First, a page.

IMSE student earns third place at IISE Conference for project that increased respirator production during pandemic

Through drive and dedication, a WVU student took a summer internship goal and transformed a production line—benefitting healthcare providers and the general public during the global pandemic.
Carlson Award Winners from left to right: Takoda Kelly, Dylan Powers, Jared Morse, William Geldhauser

Mining Engineering students place first in the national Carlson Software Competition for the third time in four years

Time and time again, a team of students from West Virginia University’s mining engineering program step up to the challenge of researching and recommending a plan of action to recover the maximum amount of resource from a full-scale operating coal mine.

Dear friends and colleagues,

I hope the fall semester is off to a great start for all of you! Reviewing the list of accomplishments from this summer, I'm proud of our faculty, students, and staff for all they have achieved.

This issue of EngineeringWV Wired highlights some of the awards and top accolades received by our students and student competition teams, the outstanding interdisciplinary research efforts of our College's faculty and the impact our WVU Industrial Extension is having on our state. To name a few, our WVU Experimental Rocketry Club earned first place in the 2022 Spaceport America Cup 30,000 ft, one of our IMSE students earned third place at the IISE Conference for his outstanding project completed during an internship, and a team of mining engineering students took first place in the National Carlson Software Competition for their work on a capstone project. In addition, our researchers are working on projects with the military to improve search and rescue efforts and develop facial recognition software to enhance counterterrorism and protect our military and infrastructure.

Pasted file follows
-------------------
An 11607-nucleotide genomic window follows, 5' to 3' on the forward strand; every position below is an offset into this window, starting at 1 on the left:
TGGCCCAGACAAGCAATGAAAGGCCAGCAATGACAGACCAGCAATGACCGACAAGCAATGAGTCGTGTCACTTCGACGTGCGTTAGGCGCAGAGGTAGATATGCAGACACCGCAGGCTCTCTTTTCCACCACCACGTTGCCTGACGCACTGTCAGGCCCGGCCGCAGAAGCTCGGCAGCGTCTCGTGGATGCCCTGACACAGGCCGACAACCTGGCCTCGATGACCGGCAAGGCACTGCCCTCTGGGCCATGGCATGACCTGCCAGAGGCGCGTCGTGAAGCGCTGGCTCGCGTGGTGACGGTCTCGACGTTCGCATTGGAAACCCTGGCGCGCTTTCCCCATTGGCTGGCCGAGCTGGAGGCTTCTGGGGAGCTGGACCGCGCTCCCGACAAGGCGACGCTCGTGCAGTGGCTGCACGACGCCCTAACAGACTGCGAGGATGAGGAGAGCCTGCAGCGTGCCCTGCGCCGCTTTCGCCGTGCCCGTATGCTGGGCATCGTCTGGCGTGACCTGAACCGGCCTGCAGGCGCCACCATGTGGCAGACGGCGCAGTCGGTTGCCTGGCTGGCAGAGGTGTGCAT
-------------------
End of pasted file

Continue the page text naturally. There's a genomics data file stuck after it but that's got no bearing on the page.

As we start a new semester, it is my pleasure to announce we have an additional 16 new faculty members to the College this academic year. This cohort brings tremendous talent to the College and will bolster our growing research programs. Please join me in welcoming them to our Mountaineer family.

Have a great fall semester, and Let's Go!

Pedro Mago
Pedro J. Mago
Glen H. Hiner Dean, Benjamin M. Statler College of Engineering and Mineral Resources
West Virginia University
pedro.mago@mail.wvu.edu | statler.wvu.edu
Where are they now? Statler College alumni, we want to know what you've been up to since graduation. Have an interesting story to share? Fill out the online form to let us know!
EWV Wired is a monthly e-newsletter produced by the Benjamin M. Statler College of Engineering and Mineral Resources' Office of Marketing and Communications. Please share your comments and suggestions by emailing us at engineeringwv@mail.wvu.edu.
Benjamin M. Statler College of Engineering and Mineral Resources | West Virginia University
1374 Evansdale Drive | P.O. Box 6070 | Morgantown, WV 26506-6070
PHONE: 304.293.4821 | EMAIL: engineeringwv@mail.wvu.edu